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A 73 year old woman presented with impaired consciousness after 3 days of uneventful recovery from surgery for rectal cancer. The patient became comatose, and her blood pressure dropped to 70 mm Hg. The total parenteral nutrition infusion line into the right subclavian vein had been disconnected temporarily and by accident just before the episode. Cerebral CT showed branch-like structures with air density in the right frontal lobe (fig 1 A), which strongly suggested cerebral air embolism. The patient gradually regained consciousness, and moderate hemiparesis on the left side was noticed. Cerebral angiograms were unremarkable, and on the repeat CT obtained 3 hours after onset, the air was gone.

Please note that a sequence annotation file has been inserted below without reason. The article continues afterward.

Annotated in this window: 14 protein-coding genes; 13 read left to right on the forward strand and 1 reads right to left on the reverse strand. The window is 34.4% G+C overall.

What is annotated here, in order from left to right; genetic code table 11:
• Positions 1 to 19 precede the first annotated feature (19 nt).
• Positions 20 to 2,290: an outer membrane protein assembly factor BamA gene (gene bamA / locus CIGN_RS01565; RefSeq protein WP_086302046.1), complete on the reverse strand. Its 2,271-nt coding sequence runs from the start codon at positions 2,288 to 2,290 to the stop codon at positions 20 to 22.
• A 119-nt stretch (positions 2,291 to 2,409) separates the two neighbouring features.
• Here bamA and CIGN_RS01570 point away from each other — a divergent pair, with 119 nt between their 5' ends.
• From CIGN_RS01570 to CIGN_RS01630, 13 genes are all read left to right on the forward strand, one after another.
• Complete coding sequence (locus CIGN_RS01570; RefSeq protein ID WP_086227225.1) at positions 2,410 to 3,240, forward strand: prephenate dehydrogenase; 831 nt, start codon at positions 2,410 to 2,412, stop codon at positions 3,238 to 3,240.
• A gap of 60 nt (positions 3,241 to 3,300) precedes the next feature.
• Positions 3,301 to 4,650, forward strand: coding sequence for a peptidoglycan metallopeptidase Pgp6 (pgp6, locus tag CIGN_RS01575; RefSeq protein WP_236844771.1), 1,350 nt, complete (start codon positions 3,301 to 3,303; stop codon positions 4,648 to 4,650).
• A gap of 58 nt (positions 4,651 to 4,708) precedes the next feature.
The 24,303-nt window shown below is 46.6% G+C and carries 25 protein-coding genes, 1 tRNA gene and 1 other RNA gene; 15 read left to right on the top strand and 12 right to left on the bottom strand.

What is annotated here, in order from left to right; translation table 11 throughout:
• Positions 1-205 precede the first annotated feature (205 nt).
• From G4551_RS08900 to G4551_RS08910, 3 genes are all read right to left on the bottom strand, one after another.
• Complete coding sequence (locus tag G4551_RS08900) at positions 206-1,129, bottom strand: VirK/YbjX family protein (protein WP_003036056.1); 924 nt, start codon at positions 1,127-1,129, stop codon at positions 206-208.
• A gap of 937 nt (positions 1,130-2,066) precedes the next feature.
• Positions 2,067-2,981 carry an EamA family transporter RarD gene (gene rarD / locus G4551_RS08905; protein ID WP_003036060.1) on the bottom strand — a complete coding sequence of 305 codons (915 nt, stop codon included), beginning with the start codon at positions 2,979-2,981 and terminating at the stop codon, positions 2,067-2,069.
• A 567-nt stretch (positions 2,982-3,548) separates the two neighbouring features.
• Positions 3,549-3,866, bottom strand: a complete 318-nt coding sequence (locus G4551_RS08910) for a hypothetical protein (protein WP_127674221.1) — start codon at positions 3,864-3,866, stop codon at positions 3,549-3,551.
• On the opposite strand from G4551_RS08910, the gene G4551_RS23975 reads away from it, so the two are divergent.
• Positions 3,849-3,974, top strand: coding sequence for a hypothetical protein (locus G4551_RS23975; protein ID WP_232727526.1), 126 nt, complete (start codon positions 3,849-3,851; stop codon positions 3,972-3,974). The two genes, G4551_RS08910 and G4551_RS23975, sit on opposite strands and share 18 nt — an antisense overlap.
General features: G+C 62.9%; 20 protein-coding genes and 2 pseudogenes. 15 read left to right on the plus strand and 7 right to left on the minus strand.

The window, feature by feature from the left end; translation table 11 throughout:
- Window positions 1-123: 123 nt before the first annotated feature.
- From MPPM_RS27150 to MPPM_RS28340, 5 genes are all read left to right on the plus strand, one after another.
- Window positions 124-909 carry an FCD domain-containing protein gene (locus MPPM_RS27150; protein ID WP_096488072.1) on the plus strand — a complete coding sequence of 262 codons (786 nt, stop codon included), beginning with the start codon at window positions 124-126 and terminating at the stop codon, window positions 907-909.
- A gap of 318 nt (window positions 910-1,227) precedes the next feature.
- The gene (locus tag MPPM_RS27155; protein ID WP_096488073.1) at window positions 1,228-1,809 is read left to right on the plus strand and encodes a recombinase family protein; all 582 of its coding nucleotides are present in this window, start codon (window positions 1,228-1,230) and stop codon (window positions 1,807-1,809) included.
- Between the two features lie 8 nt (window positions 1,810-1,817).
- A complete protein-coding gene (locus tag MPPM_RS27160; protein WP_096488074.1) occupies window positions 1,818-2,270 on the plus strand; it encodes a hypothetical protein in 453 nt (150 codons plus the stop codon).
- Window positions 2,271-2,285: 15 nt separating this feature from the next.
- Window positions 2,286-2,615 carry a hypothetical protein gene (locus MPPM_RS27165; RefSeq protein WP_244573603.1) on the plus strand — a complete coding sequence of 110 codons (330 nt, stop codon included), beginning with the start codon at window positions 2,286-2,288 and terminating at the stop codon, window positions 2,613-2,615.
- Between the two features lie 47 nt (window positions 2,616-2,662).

Contrast echocardiography performed after 3 days showed nothing remarkable, partly because the patient was not able to cooperate adequately. Two months after the episode onset, however, harmonic echocardiography with micro air bubbles as a contrast medium demonstrated passage of the bubbles from the right to the left atrium under the Valsalva manoeuvre (fig 1 B). Thus, an occult patent foramen ovale was documented.
Air embolism is a rare complication of total parenteral nutrition. When a patent foramen ovale is small, the right to left shunt is difficult to detect on conventional echocardiograms. Harmonic contrast echocardiography with the Valsalva manoeuvre is superior in such cases and is as useful as transesophageal contrast echocardiography in detecting the small patent foramen ovale.1
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